16″ x 20″     Oil on Board     2017

The elements of this painting emerged from my childhood idea of luxuriousness, one I yearned for then and thought about often. I wanted to wear a fox stole and a satin gown with a string of pearls, and live in a mansion that overlooked a lake with swans. My desires were probably impressed upon me through movies from the 1940s and my high-minded grandmother who liked the finer things in life.

For younger readers, wearing a dead animal around one’s neck may seem like the height of cruelty and disgustingness, but in my day our grandmothers saw these furry ornaments as a symbol of distinction and refinement. When no one was home I’d sneak the coveted carcass out for dress-up, and with lipstick and rouge I’d pretend I was on my way to being the next Hollywood starlet or glamorous socialite.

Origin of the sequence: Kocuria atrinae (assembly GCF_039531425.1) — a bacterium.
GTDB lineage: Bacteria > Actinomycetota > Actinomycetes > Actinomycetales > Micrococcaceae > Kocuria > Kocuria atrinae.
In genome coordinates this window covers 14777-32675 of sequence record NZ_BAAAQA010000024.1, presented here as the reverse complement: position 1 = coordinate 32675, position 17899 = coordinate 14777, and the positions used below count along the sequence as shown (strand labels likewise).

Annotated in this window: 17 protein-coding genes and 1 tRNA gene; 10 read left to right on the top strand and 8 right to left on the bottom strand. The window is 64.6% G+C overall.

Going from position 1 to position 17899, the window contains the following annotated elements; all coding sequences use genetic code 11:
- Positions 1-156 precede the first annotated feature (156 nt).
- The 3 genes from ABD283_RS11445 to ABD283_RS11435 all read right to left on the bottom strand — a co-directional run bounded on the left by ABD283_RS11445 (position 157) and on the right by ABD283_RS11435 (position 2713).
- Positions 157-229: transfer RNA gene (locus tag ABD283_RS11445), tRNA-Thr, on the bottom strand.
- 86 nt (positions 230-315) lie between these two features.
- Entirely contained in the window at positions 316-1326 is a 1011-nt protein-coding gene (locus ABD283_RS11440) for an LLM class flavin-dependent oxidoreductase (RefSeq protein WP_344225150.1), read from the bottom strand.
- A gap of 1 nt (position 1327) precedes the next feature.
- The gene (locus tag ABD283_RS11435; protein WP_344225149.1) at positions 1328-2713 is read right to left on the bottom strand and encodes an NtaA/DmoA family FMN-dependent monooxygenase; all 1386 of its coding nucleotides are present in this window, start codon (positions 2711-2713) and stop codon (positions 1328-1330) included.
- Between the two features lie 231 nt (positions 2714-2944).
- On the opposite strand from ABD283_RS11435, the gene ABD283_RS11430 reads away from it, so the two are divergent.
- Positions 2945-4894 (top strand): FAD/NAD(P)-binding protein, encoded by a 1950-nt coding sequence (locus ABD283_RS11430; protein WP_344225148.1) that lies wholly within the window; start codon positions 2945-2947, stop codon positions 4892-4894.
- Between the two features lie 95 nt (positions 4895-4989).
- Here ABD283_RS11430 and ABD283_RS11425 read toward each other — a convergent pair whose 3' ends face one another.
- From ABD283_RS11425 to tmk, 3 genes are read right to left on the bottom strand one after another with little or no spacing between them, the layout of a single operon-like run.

The stole wasn’t just fun to wear because it was sophisticated. It was also a real taxidermied animal, complete with little teeth. You could feel the bones in its arms and tail. At the same time I got to look like Zsa Zsa Gabor, I was able to snuggle and stroke a real creature that seemed the next best thing to a live pet. That smelly stole kept me company, stoked my highfalutin dreams, and delivered an hour or two of quasi-happiness.

My graceful swan is up to her belly button in her lake. Water is laden with symbolic connotations, so I chose to go with the fluid idea (pun intended) that it represents reflection and cleansing.

Somewhere along the path of life I’ve been lulled into the comparatively reasonable and routine status of being an adult with a capital A. I’m an artist, so my life is not commonplace or uninspired, but this painting alerted me that real life had hammered away at my confidence in my kid-world daydreams and what they stood for.